This reading also fits more comfortably with Amendment 4's reference to “completion” of the terms of sentence. It is commonplace to say a prison term has been completed. So also a term of supervision. A fine or restitution, in contrast, may be paid, and one could say, rather inartfully, that a payment has been completed. But without a reference to payment, it is at least somewhat awkward to say a fine or other financial obligation has been “completed.” Nobody would say, “I completed my student loan” or “completed my car loan” or “completed my credit-card account.”

         In sum, Amendment 4's language, standing alone, could be read to include, or not to include, fines and restitution. This brings us to considerations beyond just the amendment's language.

         Under Florida law, a voter-initiated constitutional amendment may go on the ballot only if its language and its ballot summary are approved in advance by the Florida Supreme Court. See Fla. Const. art. IV § 10; see Id. art. X, § 3(b)(10). When the proponents of Amendment 4 sought the Florida Supreme Court's approval to place the amendment on the ballot, the issues of fines and restitution were explicitly addressed.

         The only speaker at the oral argument in the Florida Supreme Court was the proponents'-that is, the framers'-attorney. He said the critical language “all terms of sentence” means “anything that a judge puts into a sentence.” ECF No. 148-1 at 9. A justice asked, “So it would include the full payment of any fines”? Id. The attorney responded, “Yes, sir.” Id. Another justice asked, “Would it also include restitution when it was ordered to the victim . . . as part of the sentence?” Id. at 17-18. The attorney answered, “Yes.” Id. Yet another justice suggested this might “actually help the State” by providing an incentive for payment. Id. at 19.

         The intended meaning of Amendment 4 cannot be determined based only on what the proponents' attorney said at oral argument or what three justices thought at that time. A critical question-even more important-is what a reasonable voter would have understood the amendment's language to mean. But the Florida Supreme Court has said that in construing amendments, the framers' views are relevant. Zingale, 885 So.2d at 282-83; see also Gray v. Bryant, 125 So.2d 846, 851 (Fla. 1960). The court will surely take into account the proponents' assertions at oral argument. The proponents of an amendment ought not be able to tell the Florida Supreme Court that the amendment means one thing but later, after adoption, assert the amendment means something else.

         In any event, voters might well have understood the amendment to require felons to meet all components of their sentence-whatever they might be-before automatically becoming eligible to vote. The plaintiffs say the voters' intent was to restore the right of felons to vote and that all doubts should be resolved accordingly-that is, in favor of otherwise-disenfranchised felons. But that goes too far. The theory of most voters might well have been that felons should be allowed to vote only when their punishment was complete-when they “paid their debt to society.”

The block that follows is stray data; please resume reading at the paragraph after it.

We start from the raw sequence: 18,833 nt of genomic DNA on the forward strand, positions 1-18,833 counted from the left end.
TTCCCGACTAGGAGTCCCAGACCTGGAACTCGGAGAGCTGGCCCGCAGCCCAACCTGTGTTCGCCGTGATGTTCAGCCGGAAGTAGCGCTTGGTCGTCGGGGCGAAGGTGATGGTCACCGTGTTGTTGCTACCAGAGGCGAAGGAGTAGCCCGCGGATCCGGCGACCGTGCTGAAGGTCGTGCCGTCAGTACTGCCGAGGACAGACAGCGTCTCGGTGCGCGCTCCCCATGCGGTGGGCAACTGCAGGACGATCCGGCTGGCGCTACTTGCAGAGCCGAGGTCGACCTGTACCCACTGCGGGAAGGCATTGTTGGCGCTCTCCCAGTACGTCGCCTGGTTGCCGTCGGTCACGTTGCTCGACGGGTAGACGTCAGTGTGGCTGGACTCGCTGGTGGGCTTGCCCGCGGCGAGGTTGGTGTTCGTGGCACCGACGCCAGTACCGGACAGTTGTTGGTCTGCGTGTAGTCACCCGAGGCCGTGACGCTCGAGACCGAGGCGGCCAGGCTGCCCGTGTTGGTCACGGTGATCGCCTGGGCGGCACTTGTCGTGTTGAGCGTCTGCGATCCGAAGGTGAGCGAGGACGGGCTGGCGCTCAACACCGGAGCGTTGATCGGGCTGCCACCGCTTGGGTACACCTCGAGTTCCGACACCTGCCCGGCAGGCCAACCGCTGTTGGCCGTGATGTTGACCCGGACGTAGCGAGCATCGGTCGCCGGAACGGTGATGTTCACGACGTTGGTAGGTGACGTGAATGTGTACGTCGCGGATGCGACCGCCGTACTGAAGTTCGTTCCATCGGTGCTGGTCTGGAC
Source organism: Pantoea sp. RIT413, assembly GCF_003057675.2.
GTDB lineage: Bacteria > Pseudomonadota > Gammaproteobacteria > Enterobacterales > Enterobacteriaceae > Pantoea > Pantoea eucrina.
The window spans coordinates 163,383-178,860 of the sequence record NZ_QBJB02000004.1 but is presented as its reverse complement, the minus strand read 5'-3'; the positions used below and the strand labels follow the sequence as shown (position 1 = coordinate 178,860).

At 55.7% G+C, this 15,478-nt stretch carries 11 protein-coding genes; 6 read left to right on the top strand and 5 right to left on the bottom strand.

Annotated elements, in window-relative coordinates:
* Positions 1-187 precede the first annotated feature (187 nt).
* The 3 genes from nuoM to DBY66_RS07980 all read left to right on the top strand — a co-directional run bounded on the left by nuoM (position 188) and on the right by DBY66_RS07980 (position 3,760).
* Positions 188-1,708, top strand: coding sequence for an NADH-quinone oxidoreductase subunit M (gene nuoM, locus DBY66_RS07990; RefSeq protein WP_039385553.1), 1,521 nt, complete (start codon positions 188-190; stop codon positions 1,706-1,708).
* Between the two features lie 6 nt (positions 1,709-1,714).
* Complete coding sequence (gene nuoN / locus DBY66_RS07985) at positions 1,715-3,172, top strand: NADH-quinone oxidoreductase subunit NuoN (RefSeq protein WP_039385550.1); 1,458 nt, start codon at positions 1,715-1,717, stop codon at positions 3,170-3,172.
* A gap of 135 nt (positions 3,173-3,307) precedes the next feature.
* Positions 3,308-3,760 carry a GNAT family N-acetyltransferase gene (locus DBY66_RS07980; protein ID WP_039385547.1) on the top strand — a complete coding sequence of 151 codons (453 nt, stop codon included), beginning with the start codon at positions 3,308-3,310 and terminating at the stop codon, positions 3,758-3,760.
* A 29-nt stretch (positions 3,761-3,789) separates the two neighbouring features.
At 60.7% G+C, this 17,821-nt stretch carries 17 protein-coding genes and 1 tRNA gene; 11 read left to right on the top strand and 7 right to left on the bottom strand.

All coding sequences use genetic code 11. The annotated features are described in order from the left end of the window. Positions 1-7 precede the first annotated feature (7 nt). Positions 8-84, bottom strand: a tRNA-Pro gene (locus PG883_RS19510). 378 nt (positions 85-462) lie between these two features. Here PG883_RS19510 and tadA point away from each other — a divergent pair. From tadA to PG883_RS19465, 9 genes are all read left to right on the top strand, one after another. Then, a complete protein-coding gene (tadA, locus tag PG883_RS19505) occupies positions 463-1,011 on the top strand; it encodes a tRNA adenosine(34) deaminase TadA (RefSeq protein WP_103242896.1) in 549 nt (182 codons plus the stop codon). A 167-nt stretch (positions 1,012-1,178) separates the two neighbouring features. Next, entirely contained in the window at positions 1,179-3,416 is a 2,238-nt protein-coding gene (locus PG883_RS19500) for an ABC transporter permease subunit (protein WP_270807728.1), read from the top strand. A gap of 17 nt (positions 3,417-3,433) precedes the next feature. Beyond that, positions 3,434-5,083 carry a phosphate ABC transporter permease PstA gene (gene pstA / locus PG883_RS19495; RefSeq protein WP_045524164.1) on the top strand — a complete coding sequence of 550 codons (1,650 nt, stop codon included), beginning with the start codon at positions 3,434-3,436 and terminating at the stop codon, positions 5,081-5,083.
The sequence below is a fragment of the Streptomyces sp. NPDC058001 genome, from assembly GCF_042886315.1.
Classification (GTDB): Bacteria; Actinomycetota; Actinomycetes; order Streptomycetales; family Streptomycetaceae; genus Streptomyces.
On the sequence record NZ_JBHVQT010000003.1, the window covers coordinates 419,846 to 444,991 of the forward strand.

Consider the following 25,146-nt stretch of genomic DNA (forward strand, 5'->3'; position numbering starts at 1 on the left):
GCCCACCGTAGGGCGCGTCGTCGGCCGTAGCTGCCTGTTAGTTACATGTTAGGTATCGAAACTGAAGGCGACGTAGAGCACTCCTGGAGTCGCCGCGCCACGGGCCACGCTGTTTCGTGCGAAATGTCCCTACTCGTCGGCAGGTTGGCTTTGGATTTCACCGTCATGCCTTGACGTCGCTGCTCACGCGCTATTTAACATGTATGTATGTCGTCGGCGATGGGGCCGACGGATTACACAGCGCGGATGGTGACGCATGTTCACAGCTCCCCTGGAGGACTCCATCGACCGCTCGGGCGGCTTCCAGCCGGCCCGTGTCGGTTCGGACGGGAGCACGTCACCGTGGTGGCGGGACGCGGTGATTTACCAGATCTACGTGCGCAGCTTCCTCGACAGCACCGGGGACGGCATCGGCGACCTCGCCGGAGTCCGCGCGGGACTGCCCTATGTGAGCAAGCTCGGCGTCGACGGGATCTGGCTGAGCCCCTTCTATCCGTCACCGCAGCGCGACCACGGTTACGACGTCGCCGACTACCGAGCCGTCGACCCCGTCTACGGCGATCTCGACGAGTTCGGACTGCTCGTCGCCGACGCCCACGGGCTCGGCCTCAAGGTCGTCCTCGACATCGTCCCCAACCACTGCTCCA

If, based on this theory, a felon must serve a prison sentence or finish a term of supervision as a condition of voting, it is difficult to argue that a felon who is able to pay a fine should not be required to do so, also as a condition of voting. Fines are imposed as punishment, sometimes instead of, sometimes in addition to, imprisonment. Inability to pay raises different issues, not only of policy but of constitutional law, but those are issues bearing only a little, if at all, on the proper interpretation of “all terms of sentence.” If that phrase is read to exclude fines, it will mean that a felon who is able to pay a fine but chooses not to do so will nonetheless automatically become eligible to vote. There is no evidence that this is what Florida voters intended.

         The analysis of voters' intent for restitution is similar, though on at least one view, restitution is imposed not so much as punishment as to provide just compensation to a victim. If voters intended “all terms of sentence” to mean punishment, restitution is not as clearly covered as fines. But voters might still have deemed restitution part of a felon's “debt to society.” In arguing that payment of financial obligations is not required, the plaintiffs note the widely publicized assertion that if adopted, Amendment 4 would immediately make roughly 1.4 million felons eligible to vote. Indeed, the state officials responsible for estimating in advance the likely financial impact of Amendment 4 used a similar figure, and the proponents' attorney referred to it during oral argument in the Florida Supreme Court. Citing the financial-impact analysis, the attorney said the experience in other states has been that the registration rate for felons who become eligible to vote is roughly 20% and that, for Amendment 4, this would mean about 270, 000 people.[4] Curiously, the attorney said this would put the total number of eligible felons at 700, 000, but better arithmetic-270, 000 divided by .20-would put the eligible number at 1, 350, 000, in line with the widely publicized figure of roughly 1.4 million.